Having spent a considerable part of my career with finance professionals, I can testify to the fact that these costs are not lost to them. In fact, the difficulties in foreseeing them causes the greatest frustration. You might be able to predict a movement in exchange rates, or a drop in product sales pending a launch of a replacement, but did we really know that James in sales was so unhappy and about to hand in his notice? The impact on the bottom line is just as pervasive for the reasons described above. Culture may not prevent this from happening every time, but it builds that connection and identity that makes it easier to recruit, then retain, and hopefully not have to replace.
How do we know where to invest?
The key area is potentially the least costly (at least it shouldn’t require the cheque book): the investment of time. While we can broaden it out to include activities that might elicit a financial cost, the key point is establishing that tone from the top. Anyone can pay lip service to supporting our culture, but it needs to be consistent to ensure it is viewed as both sincere and authentic. Culture is a fragile thing. Imagine the creation of a beautiful vase; it needs to be done with great care, but can look spectacular when it is done with true artistry. It will gain attention and crowds from far away. The director who describes an environment of listening to the wider team can quickly see this undermined by something as simple as not turning the mobile off during meetings, or working from home wherever possible, and not seeking out alternative opportunities to engage with their team. Equally, the role of business leaders is not to spread themselves too thin. Establishing the right management structure, ably supported by the lieutenants that share your view, is critical. Picture an inverted pyramid. At the very top is the CEO and below that is the executive team who then have their respective management team. Each layer within the structure shares the same message down through the business. The result: a new starter who joins the business straight from school is greeted with the same principles as the CEO himself did on his induction. Championing employee engagement activities, and directing the response to the employee surveys, should be the focus of business leaders. As should ensuring the required tools are at the fingertips of the teams. Remember, no general sent their soldiers into battle unarmed and with only good intentions.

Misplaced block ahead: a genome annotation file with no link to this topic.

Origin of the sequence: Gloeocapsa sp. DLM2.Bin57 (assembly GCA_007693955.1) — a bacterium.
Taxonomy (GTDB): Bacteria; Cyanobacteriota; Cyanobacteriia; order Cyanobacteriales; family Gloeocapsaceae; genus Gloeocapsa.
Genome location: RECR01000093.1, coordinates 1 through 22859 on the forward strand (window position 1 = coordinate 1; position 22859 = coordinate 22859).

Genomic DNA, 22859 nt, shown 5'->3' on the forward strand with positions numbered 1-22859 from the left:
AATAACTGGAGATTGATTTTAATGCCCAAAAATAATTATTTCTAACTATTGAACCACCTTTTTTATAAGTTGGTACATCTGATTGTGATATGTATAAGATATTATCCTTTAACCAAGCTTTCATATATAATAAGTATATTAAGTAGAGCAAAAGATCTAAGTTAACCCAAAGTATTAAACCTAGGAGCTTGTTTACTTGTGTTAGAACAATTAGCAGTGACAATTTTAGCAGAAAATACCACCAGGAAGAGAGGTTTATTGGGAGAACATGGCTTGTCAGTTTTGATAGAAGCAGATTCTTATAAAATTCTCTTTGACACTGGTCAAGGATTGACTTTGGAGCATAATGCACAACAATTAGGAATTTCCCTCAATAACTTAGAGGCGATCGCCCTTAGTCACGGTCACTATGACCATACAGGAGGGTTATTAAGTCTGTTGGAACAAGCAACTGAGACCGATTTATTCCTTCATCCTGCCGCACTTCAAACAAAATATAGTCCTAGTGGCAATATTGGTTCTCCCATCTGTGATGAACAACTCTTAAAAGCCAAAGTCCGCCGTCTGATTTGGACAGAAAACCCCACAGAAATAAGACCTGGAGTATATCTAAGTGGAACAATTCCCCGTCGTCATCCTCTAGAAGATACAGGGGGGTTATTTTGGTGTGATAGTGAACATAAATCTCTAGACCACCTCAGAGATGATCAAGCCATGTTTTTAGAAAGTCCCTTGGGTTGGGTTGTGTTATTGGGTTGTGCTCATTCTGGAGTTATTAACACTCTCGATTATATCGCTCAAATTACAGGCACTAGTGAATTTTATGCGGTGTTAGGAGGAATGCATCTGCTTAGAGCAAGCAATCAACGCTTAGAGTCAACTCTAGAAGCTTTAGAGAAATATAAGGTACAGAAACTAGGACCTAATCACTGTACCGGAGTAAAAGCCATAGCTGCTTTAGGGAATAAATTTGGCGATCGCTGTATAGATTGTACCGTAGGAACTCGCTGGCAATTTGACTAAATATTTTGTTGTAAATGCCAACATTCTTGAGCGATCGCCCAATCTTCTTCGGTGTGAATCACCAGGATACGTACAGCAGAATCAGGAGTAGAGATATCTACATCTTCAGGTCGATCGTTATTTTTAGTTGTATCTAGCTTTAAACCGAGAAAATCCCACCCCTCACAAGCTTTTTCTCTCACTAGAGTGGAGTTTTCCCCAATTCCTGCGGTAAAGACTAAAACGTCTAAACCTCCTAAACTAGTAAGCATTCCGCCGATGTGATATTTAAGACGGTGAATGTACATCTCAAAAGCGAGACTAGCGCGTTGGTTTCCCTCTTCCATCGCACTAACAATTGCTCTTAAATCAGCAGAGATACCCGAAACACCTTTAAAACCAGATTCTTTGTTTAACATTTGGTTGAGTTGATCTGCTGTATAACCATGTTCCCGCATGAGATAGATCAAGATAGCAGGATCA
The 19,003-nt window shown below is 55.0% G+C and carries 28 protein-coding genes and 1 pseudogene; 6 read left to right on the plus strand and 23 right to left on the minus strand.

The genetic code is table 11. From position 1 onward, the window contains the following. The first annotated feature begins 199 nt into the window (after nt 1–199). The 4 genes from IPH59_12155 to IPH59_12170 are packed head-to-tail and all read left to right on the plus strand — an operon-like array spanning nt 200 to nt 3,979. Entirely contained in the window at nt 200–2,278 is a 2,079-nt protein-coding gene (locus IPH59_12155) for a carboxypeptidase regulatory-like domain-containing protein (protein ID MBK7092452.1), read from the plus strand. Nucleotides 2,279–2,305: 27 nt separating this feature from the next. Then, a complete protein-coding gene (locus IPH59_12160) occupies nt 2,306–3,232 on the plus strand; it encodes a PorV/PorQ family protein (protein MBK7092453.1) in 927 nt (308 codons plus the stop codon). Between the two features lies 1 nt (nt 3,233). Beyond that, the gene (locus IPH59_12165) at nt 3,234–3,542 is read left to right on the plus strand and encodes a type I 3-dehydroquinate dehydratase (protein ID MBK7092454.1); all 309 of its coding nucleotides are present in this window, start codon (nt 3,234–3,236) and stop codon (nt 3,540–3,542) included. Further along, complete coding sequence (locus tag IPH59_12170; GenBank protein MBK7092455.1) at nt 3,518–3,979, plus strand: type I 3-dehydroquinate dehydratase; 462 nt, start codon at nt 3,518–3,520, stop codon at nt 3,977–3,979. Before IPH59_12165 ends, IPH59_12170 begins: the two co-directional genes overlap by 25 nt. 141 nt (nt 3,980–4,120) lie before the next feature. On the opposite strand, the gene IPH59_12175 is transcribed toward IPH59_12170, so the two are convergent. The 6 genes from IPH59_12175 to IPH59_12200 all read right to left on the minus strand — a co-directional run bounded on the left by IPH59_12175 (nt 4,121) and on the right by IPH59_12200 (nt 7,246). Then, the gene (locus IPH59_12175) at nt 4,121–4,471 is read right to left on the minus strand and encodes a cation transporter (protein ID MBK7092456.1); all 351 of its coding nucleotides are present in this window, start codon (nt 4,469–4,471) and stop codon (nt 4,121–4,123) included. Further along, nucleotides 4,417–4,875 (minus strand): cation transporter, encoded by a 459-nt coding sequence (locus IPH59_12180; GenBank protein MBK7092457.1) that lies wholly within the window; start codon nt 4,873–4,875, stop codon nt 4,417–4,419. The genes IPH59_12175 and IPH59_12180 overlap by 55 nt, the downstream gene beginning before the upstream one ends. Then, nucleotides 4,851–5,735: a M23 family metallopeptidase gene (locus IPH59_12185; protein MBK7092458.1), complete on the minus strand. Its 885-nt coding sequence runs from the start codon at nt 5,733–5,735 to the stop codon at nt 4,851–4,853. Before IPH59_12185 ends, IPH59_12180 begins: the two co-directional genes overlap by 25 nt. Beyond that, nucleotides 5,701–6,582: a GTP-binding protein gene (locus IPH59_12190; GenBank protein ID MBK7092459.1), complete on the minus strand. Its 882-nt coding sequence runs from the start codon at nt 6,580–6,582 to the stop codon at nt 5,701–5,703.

The most powerful tools are those that facilitate communication. Within Benefex, our engagement team has experienced this first-hand through the support they provide to clients. This comes in the form of facilitating focus groups, attendance at roadshows, and engaging with champions of the businesses; the desire to make their respective businesses a great place to work. As highlighted in the United Nations Human Development Report published in 2015, “work is the means for unleashing human potential, creativity, innovation, and spirits”. It is a major part of each of our lives and therefore employees want that connection underpinned by the culture of a company.
I recently was reminded of a quote by Simon Sinek that described the fine balancing act for business leaders seeking to drive performance. The quote proposed that motivating your team using financial reward as a basis only drives a desire for financial reward. If you emotionally engage and connect with an employee, you will drive the desire in them to contribute. Investment in the culture of a company is difficult to get right but when it is done well, it gets right to the heart of this very issue. So when you’re finalising that budget and you see that picture of the shiny new machine, just pause for a second, as there is something that may be just as deserving, but is just harder to see.